Interface Adapter Layer

  • The BoardViewPresenter now has the MoveChessPieceResult and reacts to the positive result.
  • It gets the ChessPieceView and tells it Move('B', 3).

Details layer

  • The ChessPieceView changes its actual position on the screen.
  • It also plays a "move" sound
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enter image description here

ViewModel Architecture and

enter image description here Clean Architecture are not the same.

In some ways they are incompatible. Please don't mix them carelessly.

The number one thing that separates them is cycles. ViewModel architecture is comfortable creating cycles in it's design. Clean (or Onion, or Hex) Architecture is not. ViewModel uses a binder to resolve the problems this can cause. Clean expects you to follow the Dependency Inversion Principle, make external layers swap-able plugins, and for you to do your binding yourself.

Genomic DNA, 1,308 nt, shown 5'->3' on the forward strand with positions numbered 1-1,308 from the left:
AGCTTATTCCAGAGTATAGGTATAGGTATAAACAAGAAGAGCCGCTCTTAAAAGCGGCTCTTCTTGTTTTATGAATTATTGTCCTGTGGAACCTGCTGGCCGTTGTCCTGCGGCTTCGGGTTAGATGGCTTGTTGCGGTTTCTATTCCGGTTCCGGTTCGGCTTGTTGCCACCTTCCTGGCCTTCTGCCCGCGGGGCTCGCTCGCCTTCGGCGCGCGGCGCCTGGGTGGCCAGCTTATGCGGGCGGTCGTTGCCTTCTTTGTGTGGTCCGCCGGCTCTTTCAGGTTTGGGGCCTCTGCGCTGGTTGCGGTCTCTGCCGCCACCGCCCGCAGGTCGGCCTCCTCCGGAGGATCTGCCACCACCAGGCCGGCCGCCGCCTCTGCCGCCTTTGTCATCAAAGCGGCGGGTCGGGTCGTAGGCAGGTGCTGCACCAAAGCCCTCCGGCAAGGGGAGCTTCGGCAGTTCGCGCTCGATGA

I'd go on but I've talked about this before. From here I'll just assume the ViewModel was a stray idea we can ignore.

In the Clean Architecture the Presentation layer and the Domain Model layer are separated by the Application layer. I understand how this make sense for stateless applications, like a Web base MVC application or a "record based" desktop application where most operations are CRUD. Also, my understanding is that the Presentation layer should not directly use the domain object, but should have it's own ViewModel that are mapped to/from models from the application layer. Is this assumption correct?